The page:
appears to be. Interaction is time-consuming and not something that can
       be done occasionally.

Monitor

Before making any decision about Facebook, monitor what is being said on
Facebook already. It might be surprising. But, do more than scanning for what
fans and friends might be posting. Look at competitors as well to see what is
posted about them. A competitor of Company D, for example, had already
established a Facebook page that claimed more than 2,000 fans.

Monitoring provides a good indication of what friends and fans are thinking and
their interests. In some cases, there is a penchant for posting photos, in others,
discussions about products or a combination of personal and company-focused
conversation. The number of friends and fans and the extent of their involvement
provide a gauge of activity that is likely to occur if a company has an official
presence on Facebook.

Clarify

A practitioner should clarify the value of being on Facebook before jumping in.
For example:

   •   Does the company’s target audience go to Facebook to find information?
       In the case of Company D and its competitor, purchasers of their heavy
       machinery products would not go to Facebook to find out about them. In
       the case of Company Z, posters were owners of its autos and active
       purchasers who traded information on the Facebook page.




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   •   How important is it to relate to Facebook friends and fans? If fans and
       friends are essential audiences, as in the case of Company Z, there is a
       strong justification for cultivating them. If Facebook posters are non-
       essential audiences, there is less reason to do so, but one might still pay
       them attention for ancillary benefits they provide. For example, Major
       League Baseball has little to do with collectors of baseball memorabilia but
       collecting is a huge market that depends on the major leagues and their
       players. Major League Baseball might find a presence on Facebook
       useful. Railroad enthusiasts photograph trains but will never buy an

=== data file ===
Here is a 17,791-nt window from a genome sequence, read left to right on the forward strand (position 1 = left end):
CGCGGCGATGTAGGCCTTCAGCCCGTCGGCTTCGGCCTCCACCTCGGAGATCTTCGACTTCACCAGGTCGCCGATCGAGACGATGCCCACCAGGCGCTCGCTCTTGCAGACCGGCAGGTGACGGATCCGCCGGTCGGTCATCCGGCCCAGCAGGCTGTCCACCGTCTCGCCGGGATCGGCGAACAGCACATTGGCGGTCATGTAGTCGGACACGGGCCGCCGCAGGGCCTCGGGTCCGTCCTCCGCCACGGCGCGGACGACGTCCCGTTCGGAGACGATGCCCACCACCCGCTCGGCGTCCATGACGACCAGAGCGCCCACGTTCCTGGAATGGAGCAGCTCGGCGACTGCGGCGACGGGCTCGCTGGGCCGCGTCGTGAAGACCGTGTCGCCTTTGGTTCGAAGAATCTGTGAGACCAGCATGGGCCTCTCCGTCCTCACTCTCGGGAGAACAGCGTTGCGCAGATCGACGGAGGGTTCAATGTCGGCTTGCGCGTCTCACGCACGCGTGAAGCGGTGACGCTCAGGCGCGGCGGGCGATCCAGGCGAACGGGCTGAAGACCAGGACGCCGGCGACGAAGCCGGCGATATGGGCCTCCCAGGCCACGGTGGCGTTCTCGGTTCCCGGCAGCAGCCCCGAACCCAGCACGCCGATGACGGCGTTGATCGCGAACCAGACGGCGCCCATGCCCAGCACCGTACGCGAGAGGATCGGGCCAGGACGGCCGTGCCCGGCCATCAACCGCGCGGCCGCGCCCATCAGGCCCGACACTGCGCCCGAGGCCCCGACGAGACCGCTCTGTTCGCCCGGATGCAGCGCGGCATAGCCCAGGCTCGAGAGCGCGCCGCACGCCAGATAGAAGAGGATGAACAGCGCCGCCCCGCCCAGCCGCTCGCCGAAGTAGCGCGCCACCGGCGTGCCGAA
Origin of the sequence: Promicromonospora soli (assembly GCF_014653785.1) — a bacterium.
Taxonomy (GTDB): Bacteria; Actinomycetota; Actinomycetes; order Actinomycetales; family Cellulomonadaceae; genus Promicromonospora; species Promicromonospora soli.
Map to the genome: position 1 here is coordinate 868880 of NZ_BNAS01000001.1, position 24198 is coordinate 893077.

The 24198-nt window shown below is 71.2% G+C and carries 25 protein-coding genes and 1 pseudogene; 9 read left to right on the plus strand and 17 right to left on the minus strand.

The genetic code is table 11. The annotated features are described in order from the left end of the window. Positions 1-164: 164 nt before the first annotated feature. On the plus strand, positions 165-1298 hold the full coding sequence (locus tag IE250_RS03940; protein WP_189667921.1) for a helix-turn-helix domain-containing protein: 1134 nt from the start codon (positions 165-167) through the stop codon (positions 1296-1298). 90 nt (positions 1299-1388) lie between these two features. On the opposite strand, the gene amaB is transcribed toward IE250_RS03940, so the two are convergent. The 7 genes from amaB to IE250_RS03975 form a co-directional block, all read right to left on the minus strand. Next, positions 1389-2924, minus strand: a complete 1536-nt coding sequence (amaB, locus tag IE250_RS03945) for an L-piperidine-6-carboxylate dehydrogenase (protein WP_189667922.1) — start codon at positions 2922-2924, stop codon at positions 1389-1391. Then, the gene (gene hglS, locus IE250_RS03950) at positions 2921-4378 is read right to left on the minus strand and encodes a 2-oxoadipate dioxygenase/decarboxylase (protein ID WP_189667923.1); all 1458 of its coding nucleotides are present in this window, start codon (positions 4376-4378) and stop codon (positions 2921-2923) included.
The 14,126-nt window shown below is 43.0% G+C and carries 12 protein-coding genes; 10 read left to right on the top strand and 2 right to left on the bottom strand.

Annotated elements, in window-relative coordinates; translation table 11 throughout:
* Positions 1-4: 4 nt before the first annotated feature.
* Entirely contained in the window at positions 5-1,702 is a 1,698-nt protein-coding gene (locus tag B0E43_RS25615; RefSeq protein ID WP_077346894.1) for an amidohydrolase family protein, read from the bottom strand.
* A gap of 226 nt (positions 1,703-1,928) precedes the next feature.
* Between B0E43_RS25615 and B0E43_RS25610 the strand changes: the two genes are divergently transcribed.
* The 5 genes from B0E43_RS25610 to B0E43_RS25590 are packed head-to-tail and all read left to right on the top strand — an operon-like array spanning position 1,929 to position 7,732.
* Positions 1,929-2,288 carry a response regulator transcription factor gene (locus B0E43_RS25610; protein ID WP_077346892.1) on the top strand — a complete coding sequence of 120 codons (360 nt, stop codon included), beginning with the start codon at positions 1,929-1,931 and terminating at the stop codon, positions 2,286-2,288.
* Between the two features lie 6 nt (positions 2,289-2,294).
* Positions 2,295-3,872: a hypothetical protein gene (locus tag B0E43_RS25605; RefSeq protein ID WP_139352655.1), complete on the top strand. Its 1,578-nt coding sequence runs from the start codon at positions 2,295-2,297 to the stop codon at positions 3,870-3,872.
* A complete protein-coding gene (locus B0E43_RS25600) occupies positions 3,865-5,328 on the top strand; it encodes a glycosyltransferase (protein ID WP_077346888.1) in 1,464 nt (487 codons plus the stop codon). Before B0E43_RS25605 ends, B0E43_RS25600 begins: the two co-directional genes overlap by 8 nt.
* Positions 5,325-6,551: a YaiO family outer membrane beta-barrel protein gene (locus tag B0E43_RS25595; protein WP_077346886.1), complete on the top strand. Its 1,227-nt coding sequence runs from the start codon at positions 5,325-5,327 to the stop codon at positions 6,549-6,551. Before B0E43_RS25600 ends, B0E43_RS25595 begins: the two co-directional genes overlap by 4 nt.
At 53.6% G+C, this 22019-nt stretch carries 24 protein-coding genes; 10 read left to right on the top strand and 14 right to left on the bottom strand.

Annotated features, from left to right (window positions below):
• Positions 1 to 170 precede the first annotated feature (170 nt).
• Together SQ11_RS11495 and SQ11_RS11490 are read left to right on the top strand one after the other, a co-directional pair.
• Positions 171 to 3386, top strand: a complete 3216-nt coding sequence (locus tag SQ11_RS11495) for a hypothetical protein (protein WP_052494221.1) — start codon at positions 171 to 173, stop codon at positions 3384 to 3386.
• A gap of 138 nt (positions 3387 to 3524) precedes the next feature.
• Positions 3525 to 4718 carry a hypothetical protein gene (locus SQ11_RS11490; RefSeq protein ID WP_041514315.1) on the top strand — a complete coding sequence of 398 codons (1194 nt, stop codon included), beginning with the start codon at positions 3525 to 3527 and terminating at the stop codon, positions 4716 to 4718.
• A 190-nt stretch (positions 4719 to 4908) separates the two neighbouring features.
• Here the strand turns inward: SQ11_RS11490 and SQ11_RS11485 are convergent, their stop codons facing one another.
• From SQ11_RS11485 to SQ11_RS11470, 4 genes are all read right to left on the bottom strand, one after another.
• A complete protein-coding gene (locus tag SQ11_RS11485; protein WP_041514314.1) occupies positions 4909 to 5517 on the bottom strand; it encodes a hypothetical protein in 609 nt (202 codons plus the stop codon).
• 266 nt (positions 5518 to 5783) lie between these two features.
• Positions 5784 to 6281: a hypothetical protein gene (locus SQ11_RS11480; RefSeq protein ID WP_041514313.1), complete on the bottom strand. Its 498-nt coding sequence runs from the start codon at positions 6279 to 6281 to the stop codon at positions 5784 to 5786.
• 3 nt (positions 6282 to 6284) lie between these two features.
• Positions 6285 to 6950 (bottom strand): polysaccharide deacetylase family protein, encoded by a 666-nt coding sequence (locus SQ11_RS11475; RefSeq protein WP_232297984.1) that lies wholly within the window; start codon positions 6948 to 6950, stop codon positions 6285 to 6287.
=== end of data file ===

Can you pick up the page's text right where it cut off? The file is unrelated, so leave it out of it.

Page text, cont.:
engine or railroad car, but they help maintain a positive perception of the
       rail business.

   •   What kind of credibility do friends and fans place in Facebook? Is it a
       place to chat or a place to learn? Scanning postings is a quick way to
       answer this question.

   •   Do other media reach the Facebook audience just as well or are the
       friends and fans only there?

   •   Are you willing to expend the time and effort to make a Facebook
       presence successful? It makes little sense to use a medium that you do
       not plan to support actively. A Facebook page quickly becomes a dead
       spot, as was the case for Company Y. A company’s lack of interest is
       communicated quickly and a page is of no value to fans and friends. A
       company should ask what social media, if any, it wants to use – blogging,
       Twittering, discussion boards, etc. and have good reason for its choices.

   •   What is success on Facebook? Measures for success might not be
       defined numerically but they should be known. For example, Company
       Z’s success is maintaining enthusiasm for its auto that will eventually lead
       to sales. One might not be able to correlate sales with Facebook fans and
       friends but the positive word-of-mouth on the site is a support to the
       company’s marketing efforts. Company D and its competitor may have
       little need for the positive word-of-mouth from friends and fans who will do
       little more than take and post photos of their products. On the other hand,
       by establishing a Facebook page, they might provide a central forum for
       fans to talk about them. Measures for success also should provide for
       failure. If a Facebook page is not successful in attracting friends and fans,
       one should have little reluctance to take it down.

Without clear answers to these questions, chances are high that you will create a
Facebook page of low interest and few communications possibilities.

What to do

Focus on media that you know you will support and develop over time. If
Facebook is one of those media, develop and execute a plan to use it well.


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Understand that frequency of communications is important to keep a Facebook
page fresh just as it is important to keep a blog alive and vital. A plan then should
define the content that will go on to a Facebook page and the mechanics of how
that will be done on a regular basis. This is where communicators often fall
down. They are working in too many media to service them all equally well, so
they end by serving them all poorly. A Facebook plan should stipulate who
exactly will be responsible for the page and what he or she will do to keep a page
current and growing in fans and friends. The plan also should stipulate the
evolution of a Facebook page over time from a passive stance to one that
becomes semi- or fully active. It should consider engaging in active conversation
because social media are best when interactive. On the other hand, the plan
should have a clear idea of the cost of such interactivity in terms of time. A
communicator can rarely keep up conversation with friends and fans as a second
or third activity in the portfolio of duties.

If your company’s interest heart is not in Facebook, don’t feel you are forced to
go into it, or into any social medium, for that matter. Chances are you won’t
harm your communication strategy by stepping back. Some companies will find
Facebook of immediate use. Others will determined that Facebook achieves little
from an effective communications point of view.

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                              Copyright 2009, James L. Horton                      5